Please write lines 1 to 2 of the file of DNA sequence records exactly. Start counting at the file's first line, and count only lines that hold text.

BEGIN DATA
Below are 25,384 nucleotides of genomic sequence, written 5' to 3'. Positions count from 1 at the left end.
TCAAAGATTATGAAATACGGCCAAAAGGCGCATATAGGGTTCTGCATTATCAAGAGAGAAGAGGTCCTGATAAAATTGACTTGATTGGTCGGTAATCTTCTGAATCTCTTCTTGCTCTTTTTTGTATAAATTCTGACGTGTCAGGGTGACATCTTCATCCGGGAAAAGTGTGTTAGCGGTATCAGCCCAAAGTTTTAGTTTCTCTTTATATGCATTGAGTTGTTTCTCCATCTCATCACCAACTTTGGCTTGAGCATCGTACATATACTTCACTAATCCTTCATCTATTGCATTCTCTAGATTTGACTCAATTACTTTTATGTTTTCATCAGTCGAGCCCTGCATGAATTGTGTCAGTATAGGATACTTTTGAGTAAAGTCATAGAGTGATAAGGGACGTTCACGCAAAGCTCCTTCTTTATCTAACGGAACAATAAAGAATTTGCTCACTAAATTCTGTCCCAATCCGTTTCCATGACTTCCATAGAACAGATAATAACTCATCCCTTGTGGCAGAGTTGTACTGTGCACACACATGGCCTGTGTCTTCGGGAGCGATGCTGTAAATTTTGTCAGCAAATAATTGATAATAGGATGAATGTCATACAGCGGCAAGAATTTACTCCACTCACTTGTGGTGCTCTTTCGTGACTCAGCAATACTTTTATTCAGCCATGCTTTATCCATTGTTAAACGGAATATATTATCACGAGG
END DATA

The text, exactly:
Below are 25,384 nucleotides of genomic sequence, written 5' to 3'. Positions count from 1 at the left end.
TCAAAGATTATGAAATACGGCCAAAAGGCGCATATAGGGTTCTGCATTATCAAGAGAGAAGAGGTCCTGATAAAATTGACTTGATTGGTCGGTAATCTTCTGAATCTCTTCTTGCTCTTTTTTGTATAAATTCTGACGTGTCAGGGTGACATCTTCATCCGGGAAAAGTGTGTTAGCGGTATCAGCCCAAAGTTTTAGTTTCTCTTTATATGCATTGAGTTGTTTCTCCATCTCATCACCAACTTTGGCTTGAGCATCGTACATATACTTCACTAATCCTTCATCTATTGCATTCTCTAGATTTGACTCAATTACTTTTATGTTTTCATCAGTCGAGCCCTGCATGAATTGTGTCAGTATAGGATACTTTTGAGTAAAGTCATAGAGTGATAAGGGACGTTCACGCAAAGCTCCTTCTTTATCTAACGGAACAATAAAGAATTTGCTCACTAAATTCTGTCCCAATCCGTTTCCATGACTTCCATAGAACAGATAATAACTCATCCCTTGTGGCAGAGTTGTACTGTGCACACACATGGCCTGTGTCTTCGGGAGCGATGCTGTAAATTTTGTCAGCAAATAATTGATAATAGGATGAATGTCATACAGCGGCAAGAATTTACTCCACTCACTTGTGGTGCTCTTTCGTGACTCAGCAATACTTTTATTCAGCCATGCTTTATCCATTGTTAAACGGAATATATTATCACGAGG